A replanted ginseng now thriving in the woods.
Ginseng seized & restored
Every year, law enforcement rangers catch poachers digging ginseng in the park. This endangers ginseng populations, which are slow growing and restricted to certain areas of the park. This year, rangers seized 938 roots from poachers (and arrested the poachers, who usually face large fines and jail time, in addition to a criminal record and being banned from the park). Resource managers including botanist Janet Rock weigh and age the roots. Of the seized roots, 418 could be replanted. The rest were too damaged. Managers will return in spring to see if their replanting was successful.
Tapoco and Tallassee discoveries
Inventory and monitoring staff worked with the park’s non-profit partner Discover Life in America to bring in outside science specialists to help inventory newly acquired lands on the park’s far west side. Although the inventory and identification work is not complete, they have made several discoveries of new species in the park, including:
- A hoptree species (Ptelea trifoliata) found for the first time in the park
- A new serviceberry, the Round leaf (Amelanchier sanguina), which was first identified on Highway 129, and then confirmed in a large stand on the new lands
- Unusual snail habitat on which 35 species of snails—two of which were new records for the park, and one of which is globally critically imperiled—were found by land snail specialists
Scientists also created vegetation maps of the new lands, extending the map that researchers at the University of Georgia constructed. In September, scientists began mapping the vegetation along the Foothills Parkway from Chilhowee Lake to Cosby.
There were several studies going on this fall to collect stream life samples to better understand water resources. Entomologists--including NPS entomologist Becky Nichols and USGS biologist Chuck Parker--scoured the streams that run through the new Tapoco and Tallassee lands to survey streams and collect samples of aquatic macroinvertebrates—water insects, crustaceans, and other creatures—for identification.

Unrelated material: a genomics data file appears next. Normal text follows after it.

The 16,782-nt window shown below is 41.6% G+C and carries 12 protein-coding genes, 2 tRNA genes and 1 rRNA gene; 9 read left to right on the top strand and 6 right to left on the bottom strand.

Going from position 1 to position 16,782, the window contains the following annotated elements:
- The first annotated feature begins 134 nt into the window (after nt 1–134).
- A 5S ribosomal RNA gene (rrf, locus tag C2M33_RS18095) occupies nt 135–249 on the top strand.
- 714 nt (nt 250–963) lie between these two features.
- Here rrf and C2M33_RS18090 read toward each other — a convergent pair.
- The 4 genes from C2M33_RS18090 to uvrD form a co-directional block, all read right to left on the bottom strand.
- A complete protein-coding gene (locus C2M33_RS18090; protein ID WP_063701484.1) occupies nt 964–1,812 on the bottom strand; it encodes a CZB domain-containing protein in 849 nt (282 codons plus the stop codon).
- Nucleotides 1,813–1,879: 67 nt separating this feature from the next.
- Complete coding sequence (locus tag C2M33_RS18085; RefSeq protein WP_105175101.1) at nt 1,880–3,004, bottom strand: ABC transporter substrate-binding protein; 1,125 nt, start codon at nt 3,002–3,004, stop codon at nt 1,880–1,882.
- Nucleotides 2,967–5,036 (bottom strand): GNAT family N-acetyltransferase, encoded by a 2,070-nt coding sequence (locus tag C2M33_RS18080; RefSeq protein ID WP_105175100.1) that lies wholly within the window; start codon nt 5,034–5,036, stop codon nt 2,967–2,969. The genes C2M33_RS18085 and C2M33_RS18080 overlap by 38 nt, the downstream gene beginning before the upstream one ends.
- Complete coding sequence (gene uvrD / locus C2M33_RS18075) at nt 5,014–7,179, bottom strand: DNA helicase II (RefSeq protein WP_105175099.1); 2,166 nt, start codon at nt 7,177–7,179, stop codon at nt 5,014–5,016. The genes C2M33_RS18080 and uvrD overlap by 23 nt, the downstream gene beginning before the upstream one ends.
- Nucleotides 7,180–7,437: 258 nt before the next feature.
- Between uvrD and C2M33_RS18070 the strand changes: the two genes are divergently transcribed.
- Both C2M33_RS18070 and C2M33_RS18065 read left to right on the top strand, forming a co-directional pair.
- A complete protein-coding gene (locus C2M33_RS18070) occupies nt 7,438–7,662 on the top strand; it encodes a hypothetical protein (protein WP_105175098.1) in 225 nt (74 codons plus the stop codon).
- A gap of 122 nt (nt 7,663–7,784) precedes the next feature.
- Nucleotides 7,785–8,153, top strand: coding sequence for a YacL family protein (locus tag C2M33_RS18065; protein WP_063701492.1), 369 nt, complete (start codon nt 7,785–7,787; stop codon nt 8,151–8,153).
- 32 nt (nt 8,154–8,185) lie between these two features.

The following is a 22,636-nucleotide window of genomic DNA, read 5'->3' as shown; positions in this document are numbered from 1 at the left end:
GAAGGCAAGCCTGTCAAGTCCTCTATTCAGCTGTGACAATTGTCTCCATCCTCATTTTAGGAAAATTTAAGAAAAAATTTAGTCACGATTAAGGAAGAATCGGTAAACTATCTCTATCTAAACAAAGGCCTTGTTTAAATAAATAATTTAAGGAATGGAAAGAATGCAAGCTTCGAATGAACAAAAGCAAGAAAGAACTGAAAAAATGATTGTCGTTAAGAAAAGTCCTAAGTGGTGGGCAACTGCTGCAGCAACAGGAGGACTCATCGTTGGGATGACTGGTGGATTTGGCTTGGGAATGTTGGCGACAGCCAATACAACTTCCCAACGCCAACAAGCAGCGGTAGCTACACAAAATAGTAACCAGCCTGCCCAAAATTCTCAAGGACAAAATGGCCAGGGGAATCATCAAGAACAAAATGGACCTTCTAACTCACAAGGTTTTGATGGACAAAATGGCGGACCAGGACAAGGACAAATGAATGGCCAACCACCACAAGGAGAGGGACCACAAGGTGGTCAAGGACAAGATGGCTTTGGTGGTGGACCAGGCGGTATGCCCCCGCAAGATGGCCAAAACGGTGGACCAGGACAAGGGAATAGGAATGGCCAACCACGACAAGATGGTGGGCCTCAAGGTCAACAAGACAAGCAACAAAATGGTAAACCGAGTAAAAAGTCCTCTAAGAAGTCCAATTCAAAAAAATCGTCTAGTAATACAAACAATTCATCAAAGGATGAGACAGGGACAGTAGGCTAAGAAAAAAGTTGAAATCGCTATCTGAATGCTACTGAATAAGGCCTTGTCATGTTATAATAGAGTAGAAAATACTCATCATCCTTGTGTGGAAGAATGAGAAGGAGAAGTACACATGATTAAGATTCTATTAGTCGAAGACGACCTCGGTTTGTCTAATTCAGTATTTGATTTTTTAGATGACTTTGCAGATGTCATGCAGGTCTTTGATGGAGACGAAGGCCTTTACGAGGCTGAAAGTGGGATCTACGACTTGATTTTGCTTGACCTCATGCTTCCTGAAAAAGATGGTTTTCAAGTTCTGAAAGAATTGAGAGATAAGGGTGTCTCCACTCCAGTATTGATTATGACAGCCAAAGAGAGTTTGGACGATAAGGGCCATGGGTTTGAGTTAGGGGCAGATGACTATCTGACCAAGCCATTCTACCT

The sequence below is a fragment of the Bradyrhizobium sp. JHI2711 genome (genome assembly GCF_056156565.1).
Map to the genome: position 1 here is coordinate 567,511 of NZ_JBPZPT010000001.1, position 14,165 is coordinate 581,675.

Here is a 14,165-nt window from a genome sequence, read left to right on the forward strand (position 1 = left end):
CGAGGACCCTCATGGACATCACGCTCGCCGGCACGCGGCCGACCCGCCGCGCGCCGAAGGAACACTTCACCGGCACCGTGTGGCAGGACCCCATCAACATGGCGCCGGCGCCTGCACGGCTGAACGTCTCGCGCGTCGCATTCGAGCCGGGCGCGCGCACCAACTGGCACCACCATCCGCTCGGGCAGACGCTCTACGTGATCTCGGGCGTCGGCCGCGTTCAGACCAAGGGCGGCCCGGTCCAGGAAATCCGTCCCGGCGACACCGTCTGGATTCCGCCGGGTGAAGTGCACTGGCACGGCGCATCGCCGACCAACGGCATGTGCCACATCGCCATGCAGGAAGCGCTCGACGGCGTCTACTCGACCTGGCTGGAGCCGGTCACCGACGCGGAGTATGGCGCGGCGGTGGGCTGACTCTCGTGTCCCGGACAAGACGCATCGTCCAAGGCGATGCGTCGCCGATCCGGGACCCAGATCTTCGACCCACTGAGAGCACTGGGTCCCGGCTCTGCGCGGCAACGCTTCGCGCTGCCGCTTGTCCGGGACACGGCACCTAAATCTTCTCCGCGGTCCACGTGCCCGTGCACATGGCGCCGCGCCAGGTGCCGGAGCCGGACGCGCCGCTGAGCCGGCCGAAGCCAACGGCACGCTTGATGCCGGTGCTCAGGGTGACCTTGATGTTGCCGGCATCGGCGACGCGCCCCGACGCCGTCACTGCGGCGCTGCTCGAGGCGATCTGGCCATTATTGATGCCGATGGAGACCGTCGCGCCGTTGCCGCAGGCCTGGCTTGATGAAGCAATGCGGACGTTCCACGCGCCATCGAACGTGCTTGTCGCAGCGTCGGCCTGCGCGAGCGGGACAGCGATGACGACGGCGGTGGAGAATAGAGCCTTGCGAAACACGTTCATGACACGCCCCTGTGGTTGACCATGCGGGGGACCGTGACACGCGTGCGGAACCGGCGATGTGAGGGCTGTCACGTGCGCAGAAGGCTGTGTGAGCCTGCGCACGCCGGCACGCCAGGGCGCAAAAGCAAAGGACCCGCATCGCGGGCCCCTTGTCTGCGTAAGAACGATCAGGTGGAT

Nearby, Becky Nichols also made field collections of aquatic macronivertebrates at lower Abrams Creek as part of a study to determine if watershed disturbance is impacting the area.
Last but not least, Becky and Chuck completed the field work portion of their study detailed in Issue 2 of Dispatches from the Field, collecting the last samples of invertebrates from streams running through hemlock forests. Their goal is to assess the impact of hemlock death from the hemlock woolly adelgid on stream life.
Forest ecologists monitor changes in forest composition over time.
Trees over the years
Each year, inventory and monitoring staff set up 20 to 25 new plots, or study areas, across the park to compare the same type of forest across a large area. They will return to those plots every 5 years in a constant rotation. This allows them to monitor change in xeric (dry habitat) oak forests, for example, or among hemlock forests threatened by the invasive hemlock woolly adelgid (HWA). Park forest ecologists helped a graduate researcher complete monitoring long-term monitoring plots in hemlock forest that he installed in 2003. His research concentrated on detecting impacts of the HWA on hemlock forests.
Forest ecologists installed long-term vegetation monitoring plots at Brushy Mountain, one of many ATBI plots across the park. The ATBI, or All Taxa Biodiversity Inventory, aims to discover and document every living species in the park. As part of this effort, staff are setting up plots—study areas—in different habitats throughout the park.